Bucher Block - Need Finishing Advice

capetownSeptember 3, 2007

I've just started to do more woodwork. Something I've always wanted to do, but never had the time.

I've made a 18" by 24" end-grain bucher block for our new kitchen. Everything was going fine - beautiful hard maple and walnut pattern etc . . . . now I've run into some problems.

1) As I laminated the wood, some of the strips did not line up exactly - off by about 1/16". (Clamp pressure?) Because of the size of the block, ordinary hobbiest electric planers won't handle the size. Will a belt sander be able to smooth out the top and bottom? Its a lot of wood to remove. My finishing orbital sander, even with 80 grit sandpaper, was unable to touch the hard maple. Or should I shelve buying a belt sander and try find a local place with a large commercial planer?

2) I clamped and glued up everything yesterday morning. Now, within 36 hours, the board is noticeably bowed - probably my as much as .25". Is this normal? (It's been stored flat. Also, I would have thought all the cross grain patterns would have stabilized the wood. Before starting the project, I mistakenly stored the walnut and maple in the garage, causing some nasty splits in the ends of the lumber, but I used lumber well away from any of the cracks.)

Any help would be much appreciated.

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sombreuil_mongrel

Hi,
I'd recommend finding someone with a 36" wide thickness sander, preferably with a brand new 100 grit belt. Planing is no good, as the maple is extremely likely to tear out. The key to clamping up wide glue-ups (for me) has been to work in stages, ending up with two boards finally glued into one. This gives you more chances to fine tune the assembly and compensate for out-of-square components.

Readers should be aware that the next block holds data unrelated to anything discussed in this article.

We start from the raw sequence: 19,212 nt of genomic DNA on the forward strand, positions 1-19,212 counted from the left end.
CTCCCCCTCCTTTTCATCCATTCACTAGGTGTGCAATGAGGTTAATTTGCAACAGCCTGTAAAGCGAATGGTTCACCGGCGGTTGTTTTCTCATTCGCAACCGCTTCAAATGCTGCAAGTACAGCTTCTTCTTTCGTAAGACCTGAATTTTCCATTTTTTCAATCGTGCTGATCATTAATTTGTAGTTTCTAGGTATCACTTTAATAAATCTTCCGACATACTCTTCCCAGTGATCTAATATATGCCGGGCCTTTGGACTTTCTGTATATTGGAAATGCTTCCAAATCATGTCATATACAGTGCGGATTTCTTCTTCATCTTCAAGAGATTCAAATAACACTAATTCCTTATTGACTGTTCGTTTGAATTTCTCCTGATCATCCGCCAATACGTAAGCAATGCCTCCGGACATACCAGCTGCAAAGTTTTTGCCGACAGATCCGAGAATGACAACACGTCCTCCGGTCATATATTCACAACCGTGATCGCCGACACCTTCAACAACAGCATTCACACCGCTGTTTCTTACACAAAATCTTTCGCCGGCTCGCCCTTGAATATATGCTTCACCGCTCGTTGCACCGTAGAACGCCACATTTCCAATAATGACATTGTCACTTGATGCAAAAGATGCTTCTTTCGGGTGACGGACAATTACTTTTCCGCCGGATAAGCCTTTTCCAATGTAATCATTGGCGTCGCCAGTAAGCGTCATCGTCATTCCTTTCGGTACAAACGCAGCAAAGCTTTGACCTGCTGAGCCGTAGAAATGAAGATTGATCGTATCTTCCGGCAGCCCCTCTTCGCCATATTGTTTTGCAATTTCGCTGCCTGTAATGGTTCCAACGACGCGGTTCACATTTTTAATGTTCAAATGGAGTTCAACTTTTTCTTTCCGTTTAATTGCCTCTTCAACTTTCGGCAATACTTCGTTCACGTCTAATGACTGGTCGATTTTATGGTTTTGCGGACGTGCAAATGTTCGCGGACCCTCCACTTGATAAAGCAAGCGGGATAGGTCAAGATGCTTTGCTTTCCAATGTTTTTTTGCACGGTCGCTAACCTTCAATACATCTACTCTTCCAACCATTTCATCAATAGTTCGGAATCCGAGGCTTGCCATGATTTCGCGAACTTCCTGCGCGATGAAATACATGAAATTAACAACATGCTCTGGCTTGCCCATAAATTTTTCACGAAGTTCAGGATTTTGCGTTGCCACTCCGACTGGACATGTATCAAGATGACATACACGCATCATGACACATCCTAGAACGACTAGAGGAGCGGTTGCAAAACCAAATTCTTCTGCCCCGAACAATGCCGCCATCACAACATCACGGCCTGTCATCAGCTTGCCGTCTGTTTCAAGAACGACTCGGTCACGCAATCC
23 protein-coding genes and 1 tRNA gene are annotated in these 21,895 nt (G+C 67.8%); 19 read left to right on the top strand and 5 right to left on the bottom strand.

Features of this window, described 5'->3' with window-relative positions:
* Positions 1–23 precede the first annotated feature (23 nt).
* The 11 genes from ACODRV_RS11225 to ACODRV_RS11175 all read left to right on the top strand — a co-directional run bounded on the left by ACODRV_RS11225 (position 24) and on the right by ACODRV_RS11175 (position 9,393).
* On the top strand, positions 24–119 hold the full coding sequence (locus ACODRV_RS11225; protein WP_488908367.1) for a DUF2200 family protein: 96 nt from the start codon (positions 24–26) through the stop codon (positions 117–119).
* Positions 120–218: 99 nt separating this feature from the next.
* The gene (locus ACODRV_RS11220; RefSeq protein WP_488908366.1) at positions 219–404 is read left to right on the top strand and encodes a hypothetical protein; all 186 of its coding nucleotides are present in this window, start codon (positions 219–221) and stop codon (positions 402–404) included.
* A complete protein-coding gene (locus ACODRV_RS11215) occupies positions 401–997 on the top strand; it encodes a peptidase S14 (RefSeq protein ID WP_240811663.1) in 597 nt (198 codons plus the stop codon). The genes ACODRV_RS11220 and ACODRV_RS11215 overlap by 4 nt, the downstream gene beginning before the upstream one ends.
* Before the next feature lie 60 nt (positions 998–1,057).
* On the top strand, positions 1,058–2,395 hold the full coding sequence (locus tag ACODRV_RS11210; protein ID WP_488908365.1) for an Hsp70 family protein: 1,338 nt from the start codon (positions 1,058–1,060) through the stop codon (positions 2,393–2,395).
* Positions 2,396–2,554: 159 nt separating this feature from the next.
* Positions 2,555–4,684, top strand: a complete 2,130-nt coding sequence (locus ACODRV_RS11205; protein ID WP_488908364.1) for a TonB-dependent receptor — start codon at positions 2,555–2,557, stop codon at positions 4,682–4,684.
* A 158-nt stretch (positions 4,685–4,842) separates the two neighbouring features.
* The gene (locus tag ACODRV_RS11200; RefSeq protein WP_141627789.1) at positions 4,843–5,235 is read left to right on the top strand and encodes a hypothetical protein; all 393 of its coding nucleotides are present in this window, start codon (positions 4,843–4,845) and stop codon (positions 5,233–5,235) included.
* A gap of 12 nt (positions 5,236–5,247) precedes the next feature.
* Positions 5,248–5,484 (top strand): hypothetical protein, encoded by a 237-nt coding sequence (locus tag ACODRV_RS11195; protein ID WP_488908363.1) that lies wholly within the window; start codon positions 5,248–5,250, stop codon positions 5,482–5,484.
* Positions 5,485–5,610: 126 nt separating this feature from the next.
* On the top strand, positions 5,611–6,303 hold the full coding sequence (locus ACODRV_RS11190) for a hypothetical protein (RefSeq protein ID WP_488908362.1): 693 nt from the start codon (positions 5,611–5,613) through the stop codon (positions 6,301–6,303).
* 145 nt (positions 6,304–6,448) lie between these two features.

Especially with the small size of your board, you could have used some clamping boards across each end to keep all aligned and flat before tightening the assembly clamps.
I think you mean edge-grain, btw. You absolutely cannot plane end grain butcher block. You must sand and then use a cabinet scraper.
Casey

    Bookmark   September 3, 2007 at 10:06PM
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capetown

Casey:

Thanks for the advice. Guess I won't be looking for a planer.

Just to clarify - the butcher block surface is end grain. Essentially I cut short strips from a board, and flipped them so the end grain was top and bottom for the butcher block. What was the face and edge of the lumber is now the glued up part. (I thought this was best for keeping knives sharp, no?) If you look at a butcher block like at www.devoswoodworking.com (e.g. gallery . . . cherry), there are end grain butcher block examples. My grain looks identical to this.

What is a 36" thickness sander? Is that like a huge belt sander?

    Bookmark   September 4, 2007 at 12:00AM
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